Peer Pressure: A Christian Stumbling Block


Within Christianity there can be a number of perceived stumbling blocks that stops people from taking an honest look at the claims of Christianity. Obviously a single post is not going to be able to identify all of them nor deal adequately with refuting them because of the number and complexity of the various issues.

So what I’m going to do in this post is provide a quick review of just one of the issues that stopped me from looking at Christianity early in my adult life, with the hope that looking at this issue may strike a cord with you, if you’ve never looked at the claims of Jesus Christ.


I think that one of the biggest deterrents young adults face is the general consensus of their peers. We live in a materialistic world where any real declared purpose or ultimate accountable agency is denied and to ignore that, from my way of thinking, is to ignore reality. Most of us have a desire to fit in with those that we work and socialize with. And what that basically means is that we don’t want to deliberately be the odd man or woman out in the crowd. So what most of us do, especially when we’re at the beginning of our adult years, is to take a look at what others believe about the world around us, which includes the concept of God, and try to blend in with the common consensus.

And of course, because we’re not talking about issues that are simplistic and easily resolved, it takes a considerable investment of time and dedication, which is a scarce commodity in our modern world, to actually do any in-depth investigation into the claims of Christianity. So unless we’re facing a critical life issue, “going with the flow” is a decision that is much easier and which much of humanity follows, and that is understandable.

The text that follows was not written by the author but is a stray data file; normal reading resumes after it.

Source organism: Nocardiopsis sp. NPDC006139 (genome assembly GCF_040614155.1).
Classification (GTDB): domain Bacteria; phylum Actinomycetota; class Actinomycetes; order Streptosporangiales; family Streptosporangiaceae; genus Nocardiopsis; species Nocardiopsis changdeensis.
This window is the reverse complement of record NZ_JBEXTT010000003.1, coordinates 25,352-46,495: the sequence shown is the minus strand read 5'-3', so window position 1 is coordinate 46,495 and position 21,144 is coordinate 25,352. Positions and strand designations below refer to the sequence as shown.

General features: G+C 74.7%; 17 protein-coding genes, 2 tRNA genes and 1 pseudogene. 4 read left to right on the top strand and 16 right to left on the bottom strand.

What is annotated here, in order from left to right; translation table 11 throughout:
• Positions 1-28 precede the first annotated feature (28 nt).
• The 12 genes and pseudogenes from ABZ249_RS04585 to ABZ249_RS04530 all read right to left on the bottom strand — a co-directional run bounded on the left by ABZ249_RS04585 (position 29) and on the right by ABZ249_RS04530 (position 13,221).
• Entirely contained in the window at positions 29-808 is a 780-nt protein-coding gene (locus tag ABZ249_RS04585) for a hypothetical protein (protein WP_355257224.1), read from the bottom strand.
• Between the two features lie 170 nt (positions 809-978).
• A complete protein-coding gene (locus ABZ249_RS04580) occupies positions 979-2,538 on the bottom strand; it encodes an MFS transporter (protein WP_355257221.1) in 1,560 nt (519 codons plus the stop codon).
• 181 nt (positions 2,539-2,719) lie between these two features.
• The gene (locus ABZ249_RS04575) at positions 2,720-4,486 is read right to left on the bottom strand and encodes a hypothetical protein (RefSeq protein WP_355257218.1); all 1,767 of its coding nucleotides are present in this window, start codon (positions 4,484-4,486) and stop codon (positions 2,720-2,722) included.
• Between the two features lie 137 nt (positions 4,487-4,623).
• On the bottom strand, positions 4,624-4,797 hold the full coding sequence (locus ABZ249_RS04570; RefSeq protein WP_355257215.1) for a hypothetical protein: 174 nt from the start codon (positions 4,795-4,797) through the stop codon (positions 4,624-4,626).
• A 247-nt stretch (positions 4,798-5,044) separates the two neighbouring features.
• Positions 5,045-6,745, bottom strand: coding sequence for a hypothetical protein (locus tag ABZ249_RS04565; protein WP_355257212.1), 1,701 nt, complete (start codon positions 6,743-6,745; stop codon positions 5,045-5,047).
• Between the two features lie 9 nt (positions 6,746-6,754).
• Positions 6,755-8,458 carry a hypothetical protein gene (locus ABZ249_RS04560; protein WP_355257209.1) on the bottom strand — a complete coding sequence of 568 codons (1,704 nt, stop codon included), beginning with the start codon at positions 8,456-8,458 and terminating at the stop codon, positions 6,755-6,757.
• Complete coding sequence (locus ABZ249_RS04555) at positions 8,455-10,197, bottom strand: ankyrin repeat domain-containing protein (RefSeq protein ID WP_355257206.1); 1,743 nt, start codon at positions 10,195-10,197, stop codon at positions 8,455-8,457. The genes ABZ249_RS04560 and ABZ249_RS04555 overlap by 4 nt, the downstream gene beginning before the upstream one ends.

And because we do live in a materialistic world, where the “educated” and “street wise” logic is to not believe in God, or allow any imposed moralistic restrictions on our freedoms of choice, especially when it comes to pursuing sexual encounters and self gratification, in a wide host of variations, the “going with the flow” mindset fits in well with the materialistic mentality that we are in essence, the Captains of our own ship.

And, if there were no consequences to this “go with the flow” mentality, then this mindset would obviously work well for all of us. But, as I am sure you can identify with, there are consequences and it is only when we begin to realize and encounter the limitations that our own humanistic strengths and weaknesses impose upon ourselves and others that we may care for, coupled with the reality of decisions that others also make, and how the decisions of others can influence and modify our own perceived freedoms, that the repercussions of not looking down the road with regard to the probability of negative consequences, exposes us to reality, as it really is, and not as we necessarily want to perceive it.

This is when young adults come face to face with one of life’s early lessons, namely, that the decisions that we make, both for ourselves and those that we may love, do have consequences and these consequences are just as real as the “liberated lifestyle” that we have adopted as our prevailing world view.